If you still have a long list, the task becomes more difficult. The reference library in the area that your man lived in now becomes key. This is also relevant for those of you with men who survived and of whom no regimental details are known.

Many libraries have indexes of soldiers’ surnames mentioned in local newspapers. This is particularly relevant for men who wrote letters home that were subsequently printed in the paper, men who won gallantry medals, and obituaries. If there is no index system you will have to resign yourself to searching the microfiches of old local newspapers.

You could also see if the library has an absent voters’ list for the General Election of 1918, as those men who were serving overseas will be on it, possibly together with their regiment and army service number.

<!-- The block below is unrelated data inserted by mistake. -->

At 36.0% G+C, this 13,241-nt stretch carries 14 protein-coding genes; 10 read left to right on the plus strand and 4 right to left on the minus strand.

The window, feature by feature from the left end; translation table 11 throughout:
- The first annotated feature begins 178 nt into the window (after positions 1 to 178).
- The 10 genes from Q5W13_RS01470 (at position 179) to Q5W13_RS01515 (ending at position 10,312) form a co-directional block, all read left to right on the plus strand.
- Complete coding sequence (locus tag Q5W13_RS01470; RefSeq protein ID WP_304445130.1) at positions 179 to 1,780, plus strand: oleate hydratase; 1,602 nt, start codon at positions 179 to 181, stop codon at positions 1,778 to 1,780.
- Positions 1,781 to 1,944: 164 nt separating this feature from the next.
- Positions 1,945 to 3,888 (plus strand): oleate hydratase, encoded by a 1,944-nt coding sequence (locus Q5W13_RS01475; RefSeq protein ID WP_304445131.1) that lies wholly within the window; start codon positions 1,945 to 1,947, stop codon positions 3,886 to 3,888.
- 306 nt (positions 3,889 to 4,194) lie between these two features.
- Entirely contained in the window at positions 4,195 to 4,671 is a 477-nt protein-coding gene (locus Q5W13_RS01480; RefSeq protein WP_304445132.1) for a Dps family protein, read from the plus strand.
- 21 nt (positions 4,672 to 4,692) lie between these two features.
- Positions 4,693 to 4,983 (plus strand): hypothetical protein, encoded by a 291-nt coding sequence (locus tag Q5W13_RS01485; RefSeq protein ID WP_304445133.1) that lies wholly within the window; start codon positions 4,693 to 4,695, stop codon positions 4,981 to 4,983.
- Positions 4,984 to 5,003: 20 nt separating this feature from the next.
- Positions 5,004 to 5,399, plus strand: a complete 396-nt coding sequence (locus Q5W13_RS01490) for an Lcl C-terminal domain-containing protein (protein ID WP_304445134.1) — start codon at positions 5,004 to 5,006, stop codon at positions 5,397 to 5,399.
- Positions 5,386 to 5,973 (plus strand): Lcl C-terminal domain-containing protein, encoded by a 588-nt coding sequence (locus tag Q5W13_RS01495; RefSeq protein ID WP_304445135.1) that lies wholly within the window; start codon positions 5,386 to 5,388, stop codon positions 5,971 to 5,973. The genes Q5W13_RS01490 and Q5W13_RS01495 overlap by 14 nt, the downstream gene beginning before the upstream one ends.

The pension records of almost one million First World War soldiers can now be searched online at which can be very helpful for finding out details of men who survived. If your man is here, you will discover a great deal about him – but if you are not a member you will need to pay a fee.

If at the end of all of this you still haven’t got a regiment or army service number, your search has probably reached a conclusion.

Step four: What battles did he fight in and was he decorated?